wreackage from when rolling coal teen hit cyclists (Photo Chase Ferrell)
(Photo/Chase Ferrell)

‘Rolling Coal’ Teen Charged With 6 Felony Counts

Six weeks after harassing and then crashing into a group of cyclists, a Houston teen faces felony charges.

A Texas teen faces six felony counts of aggravated assault for driving into a half-dozen cyclists during a group ride on Sept. 25. The 16-year-old male was “rolling coal” on the riders when he veered into the group with his parents’ F-250 Super Duty pickup truck.

The accident sent six cyclists to the hospital, two of whom were airlifted. Bike Law, the cyclists’ legal firm, reported on Oct. 2 that the victims sustained traumatic brain injuries and spinal injuries, as well as broken collarbones, hands, wrists, and vertebrae.

On Monday, Waller County District Attorney Elton Mathis officially filed charges on the cyclists’ behalf.

“Today, we have filed six felony charges of Aggravated Assault with a deadly weapon against the juvenile in question, one charge for each cyclist that was injured,” Mathis said in a statement. “Earlier today, the juvenile voluntarily surrendered himself and was detained by representatives from the juvenile justice department where he will be held in custody until further orders of the juvenile court.”

More Details Emerge in ‘Rolling Coal’ Assault Case

Damage resulting from the force of impact when Jason and Jennifer Arnold's teenage son was "rolling coal" and hit six cyclists Sept. 25, 2021 (photo/Chase Ferrell)
Damage resulting from the force of impact when Jason and Jennifer Arnold’s teenage son hit six cyclists on Sept. 25, 2021; (photo/Chase Ferrell)

In a Nov. 8 press release, prosecuting attorney Rachael Maney of Bike Law identified the teen as the “son of Waller, TX’s Jason and Jennifer Arnold” and noted the 16-year-old was driving their vehicle.

It’s the first time since the incident that authorities have taken pronounced legal action. The Waller County police department drew nationwide criticism for neither arresting nor citing the teen at the scene, regardless of eyewitness reports condemning his actions. And in the weeks following the incident, it seemed like the justice system might keep him off the hook.

That the police had let the teen leave the scene without so much as a verbal warning raised speculation that the Arnold family had advantageous ties with local officials. The case quickly garnered national attention, driving some Waller County leaders to defend their offices and articulate a course for corrective action.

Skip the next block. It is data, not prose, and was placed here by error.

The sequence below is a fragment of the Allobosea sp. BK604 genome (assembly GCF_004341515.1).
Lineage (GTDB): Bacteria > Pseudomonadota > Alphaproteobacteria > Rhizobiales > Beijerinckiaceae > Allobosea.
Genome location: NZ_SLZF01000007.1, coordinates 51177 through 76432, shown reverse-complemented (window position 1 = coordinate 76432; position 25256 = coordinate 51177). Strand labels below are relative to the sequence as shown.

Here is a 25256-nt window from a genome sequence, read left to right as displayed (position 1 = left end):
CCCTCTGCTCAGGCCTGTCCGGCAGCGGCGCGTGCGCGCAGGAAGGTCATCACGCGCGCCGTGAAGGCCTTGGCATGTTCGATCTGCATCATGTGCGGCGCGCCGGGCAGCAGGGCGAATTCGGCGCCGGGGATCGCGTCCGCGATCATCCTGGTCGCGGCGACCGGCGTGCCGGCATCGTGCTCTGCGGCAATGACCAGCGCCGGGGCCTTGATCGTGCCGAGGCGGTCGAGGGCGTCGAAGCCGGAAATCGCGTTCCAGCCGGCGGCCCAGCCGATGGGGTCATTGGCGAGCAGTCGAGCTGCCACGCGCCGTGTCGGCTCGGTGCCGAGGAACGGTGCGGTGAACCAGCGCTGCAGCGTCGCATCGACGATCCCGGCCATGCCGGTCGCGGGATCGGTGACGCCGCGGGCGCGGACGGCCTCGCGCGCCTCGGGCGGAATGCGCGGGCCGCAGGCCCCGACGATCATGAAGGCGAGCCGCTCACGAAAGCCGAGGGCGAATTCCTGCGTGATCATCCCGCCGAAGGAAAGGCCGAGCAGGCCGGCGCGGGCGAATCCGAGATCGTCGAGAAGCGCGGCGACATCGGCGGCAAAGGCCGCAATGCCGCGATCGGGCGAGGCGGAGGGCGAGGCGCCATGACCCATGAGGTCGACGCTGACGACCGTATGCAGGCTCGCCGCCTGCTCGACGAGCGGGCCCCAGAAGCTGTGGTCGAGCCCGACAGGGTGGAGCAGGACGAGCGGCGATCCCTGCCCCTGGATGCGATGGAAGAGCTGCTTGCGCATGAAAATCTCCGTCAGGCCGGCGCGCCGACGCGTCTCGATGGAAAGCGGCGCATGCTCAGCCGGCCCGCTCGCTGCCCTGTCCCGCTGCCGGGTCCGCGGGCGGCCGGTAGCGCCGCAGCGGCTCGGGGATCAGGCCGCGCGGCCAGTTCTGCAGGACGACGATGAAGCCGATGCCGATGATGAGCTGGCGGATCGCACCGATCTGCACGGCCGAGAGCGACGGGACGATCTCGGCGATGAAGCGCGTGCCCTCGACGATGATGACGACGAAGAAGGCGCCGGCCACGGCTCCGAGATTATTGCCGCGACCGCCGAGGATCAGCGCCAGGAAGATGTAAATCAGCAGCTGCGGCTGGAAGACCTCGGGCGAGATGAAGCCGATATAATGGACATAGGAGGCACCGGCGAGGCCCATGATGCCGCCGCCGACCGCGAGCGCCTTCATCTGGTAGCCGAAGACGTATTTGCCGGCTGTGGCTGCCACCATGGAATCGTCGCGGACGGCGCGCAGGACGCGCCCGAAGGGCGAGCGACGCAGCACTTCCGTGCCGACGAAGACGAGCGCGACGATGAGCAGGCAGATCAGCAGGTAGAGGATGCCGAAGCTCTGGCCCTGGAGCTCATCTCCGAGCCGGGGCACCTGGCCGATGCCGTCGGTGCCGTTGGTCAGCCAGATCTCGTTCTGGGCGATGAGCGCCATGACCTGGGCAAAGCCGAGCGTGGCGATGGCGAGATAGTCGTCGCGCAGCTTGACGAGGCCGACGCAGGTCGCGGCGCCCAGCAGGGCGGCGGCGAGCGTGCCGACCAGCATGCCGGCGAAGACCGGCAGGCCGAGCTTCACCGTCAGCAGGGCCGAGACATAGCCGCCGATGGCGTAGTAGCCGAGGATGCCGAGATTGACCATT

“He will receive no favorable or unfavorable treatment based upon who his family may or may not be,” Mathis stated.

Maney and her team of prosecutors stepped up to support the D.A. and Special Prosecutor, saying that they “believe that elected Waller County D.A. Elton Mathis and Special Prosecutor Warren Diepraam have done their jobs to deliver what is a real step towards justice given what’s possible and what’s not within the Texas criminal justice system — a system that does not favor people on bikes and generally provides far too much room for police and other prosecutors to endorse the marginalization of cyclists and other vulnerable road users through their historic inaction.”

Legal Hurdles Ahead

The filing of the six felony charges against the Arnold teen is a big step, but sentencing by the juvenile court and an entrenched legal system lies ahead.

“In Texas, criminally charging someone under the age of 17 as an adult requires a process culminating in certification by a County Court at Law judge,” Maney said.

Still, should the case achieve landmark status, it could pave the way for legal improvements within and beyond the state of Texas. Maney maintains that it’s a fight worth waging.

“[A]ccountability is rarely ever instantaneous or swift; it’s more like a pipeline in which arriving at the best possible outcome requires the opening of one valve at a time to allow the passage from one step to the next,” Maney said, adding that the filing can “open this valve in the long process ahead to hold this driver accountable for the crimes with which he’s been charged when he struck 6 humans who simply wanted to ride their bicycles without being terrorized by the driver of an almost 8,000 lb diesel truck.”

For more information about the criminal investigation case and charges filed, see Maney’s detailed report on Bike Law’s website.

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Jilli Cluff
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Jilli grew up in the rural southern Colorado mountains, later moving to Texas for college. After seven years in corporate consulting, she was introduced to sport climbing. In 2020, Jilli left her corporate position to pursue an outdoor-oriented life. She now works as a contributor, gear tester, and editor for GearJunkie and other outlets within the AllGear network. She is based out of Austin, Texas, where she takes up residence with her climbing gear and one-eared blue heeler, George Michael.